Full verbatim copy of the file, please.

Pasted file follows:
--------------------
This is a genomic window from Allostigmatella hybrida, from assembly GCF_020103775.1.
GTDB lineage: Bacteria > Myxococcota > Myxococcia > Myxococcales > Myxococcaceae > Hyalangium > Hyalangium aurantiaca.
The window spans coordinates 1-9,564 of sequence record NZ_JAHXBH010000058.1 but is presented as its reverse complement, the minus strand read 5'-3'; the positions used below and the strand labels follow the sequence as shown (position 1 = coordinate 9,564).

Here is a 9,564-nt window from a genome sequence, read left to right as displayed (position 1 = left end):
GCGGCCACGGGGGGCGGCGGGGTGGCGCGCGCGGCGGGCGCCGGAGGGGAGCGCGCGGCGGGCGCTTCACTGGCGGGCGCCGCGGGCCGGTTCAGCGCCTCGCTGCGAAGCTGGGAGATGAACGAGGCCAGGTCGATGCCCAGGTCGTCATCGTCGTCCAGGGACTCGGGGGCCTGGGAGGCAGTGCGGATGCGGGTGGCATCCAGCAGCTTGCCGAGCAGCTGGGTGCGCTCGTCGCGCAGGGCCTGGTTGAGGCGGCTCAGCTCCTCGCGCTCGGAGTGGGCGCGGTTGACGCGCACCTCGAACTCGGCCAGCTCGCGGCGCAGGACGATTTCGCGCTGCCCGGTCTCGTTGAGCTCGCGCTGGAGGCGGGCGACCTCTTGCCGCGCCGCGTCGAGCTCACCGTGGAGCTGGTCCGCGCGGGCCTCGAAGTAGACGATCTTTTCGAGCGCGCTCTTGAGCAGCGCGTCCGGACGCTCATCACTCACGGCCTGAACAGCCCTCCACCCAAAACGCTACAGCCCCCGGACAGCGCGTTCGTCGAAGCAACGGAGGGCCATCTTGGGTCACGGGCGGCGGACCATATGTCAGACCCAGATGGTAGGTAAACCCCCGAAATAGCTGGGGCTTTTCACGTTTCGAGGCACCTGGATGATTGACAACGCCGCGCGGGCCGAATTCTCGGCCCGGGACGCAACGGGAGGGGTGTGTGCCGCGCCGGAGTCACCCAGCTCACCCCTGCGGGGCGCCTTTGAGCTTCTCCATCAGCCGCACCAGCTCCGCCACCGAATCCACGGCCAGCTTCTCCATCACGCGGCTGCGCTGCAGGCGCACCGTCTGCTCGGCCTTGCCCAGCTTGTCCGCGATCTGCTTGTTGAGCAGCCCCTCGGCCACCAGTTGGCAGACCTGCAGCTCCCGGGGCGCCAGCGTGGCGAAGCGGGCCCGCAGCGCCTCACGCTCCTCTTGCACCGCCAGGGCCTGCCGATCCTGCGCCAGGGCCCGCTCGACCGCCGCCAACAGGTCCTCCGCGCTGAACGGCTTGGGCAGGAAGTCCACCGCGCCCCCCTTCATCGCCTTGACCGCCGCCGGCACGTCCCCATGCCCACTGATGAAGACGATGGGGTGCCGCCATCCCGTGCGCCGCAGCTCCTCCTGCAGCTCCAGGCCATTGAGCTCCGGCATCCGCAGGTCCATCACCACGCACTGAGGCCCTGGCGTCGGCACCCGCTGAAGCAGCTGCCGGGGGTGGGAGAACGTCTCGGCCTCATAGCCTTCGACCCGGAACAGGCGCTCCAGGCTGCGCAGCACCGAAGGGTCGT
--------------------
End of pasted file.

This is a genomic window from Allostigmatella hybrida, from assembly GCF_020103775.1.
GTDB lineage: Bacteria > Myxococcota > Myxococcia > Myxococcales > Myxococcaceae > Hyalangium > Hyalangium aurantiaca.
The window spans coordinates 1-9,564 of sequence record NZ_JAHXBH010000058.1 but is presented as its reverse complement, the minus strand read 5'-3'; the positions used below and the strand labels follow the sequence as shown (position 1 = coordinate 9,564).

Here is a 9,564-nt window from a genome sequence, read left to right as displayed (position 1 = left end):
GCGGCCACGGGGGGCGGCGGGGTGGCGCGCGCGGCGGGCGCCGGAGGGGAGCGCGCGGCGGGCGCTTCACTGGCGGGCGCCGCGGGCCGGTTCAGCGCCTCGCTGCGAAGCTGGGAGATGAACGAGGCCAGGTCGATGCCCAGGTCGTCATCGTCGTCCAGGGACTCGGGGGCCTGGGAGGCAGTGCGGATGCGGGTGGCATCCAGCAGCTTGCCGAGCAGCTGGGTGCGCTCGTCGCGCAGGGCCTGGTTGAGGCGGCTCAGCTCCTCGCGCTCGGAGTGGGCGCGGTTGACGCGCACCTCGAACTCGGCCAGCTCGCGGCGCAGGACGATTTCGCGCTGCCCGGTCTCGTTGAGCTCGCGCTGGAGGCGGGCGACCTCTTGCCGCGCCGCGTCGAGCTCACCGTGGAGCTGGTCCGCGCGGGCCTCGAAGTAGACGATCTTTTCGAGCGCGCTCTTGAGCAGCGCGTCCGGACGCTCATCACTCACGGCCTGAACAGCCCTCCACCCAAAACGCTACAGCCCCCGGACAGCGCGTTCGTCGAAGCAACGGAGGGCCATCTTGGGTCACGGGCGGCGGACCATATGTCAGACCCAGATGGTAGGTAAACCCCCGAAATAGCTGGGGCTTTTCACGTTTCGAGGCACCTGGATGATTGACAACGCCGCGCGGGCCGAATTCTCGGCCCGGGACGCAACGGGAGGGGTGTGTGCCGCGCCGGAGTCACCCAGCTCACCCCTGCGGGGCGCCTTTGAGCTTCTCCATCAGCCGCACCAGCTCCGCCACCGAATCCACGGCCAGCTTCTCCATCACGCGGCTGCGCTGCAGGCGCACCGTCTGCTCGGCCTTGCCCAGCTTGTCCGCGATCTGCTTGTTGAGCAGCCCCTCGGCCACCAGTTGGCAGACCTGCAGCTCCCGGGGCGCCAGCGTGGCGAAGCGGGCCCGCAGCGCCTCACGCTCCTCTTGCACCGCCAGGGCCTGCCGATCCTGCGCCAGGGCCCGCTCGACCGCCGCCAACAGGTCCTCCGCGCTGAACGGCTTGGGCAGGAAGTCCACCGCGCCCCCCTTCATCGCCTTGACCGCCGCCGGCACGTCCCCATGCCCACTGATGAAGACGATGGGGTGCCGCCATCCCGTGCGCCGCAGCTCCTCCTGCAGCTCCAGGCCATTGAGCTCCGGCATCCGCAGGTCCATCACCACGCACTGAGGCCCTGGCGTCGGCACCCGCTGAAGCAGCTGCCGGGGGTGGGAGAACGTCTCGGCCTCATAGCCTTCGACCCGGAACAGGCGCTCCAGGCTGCGCAGCACCGAAGGGTCGT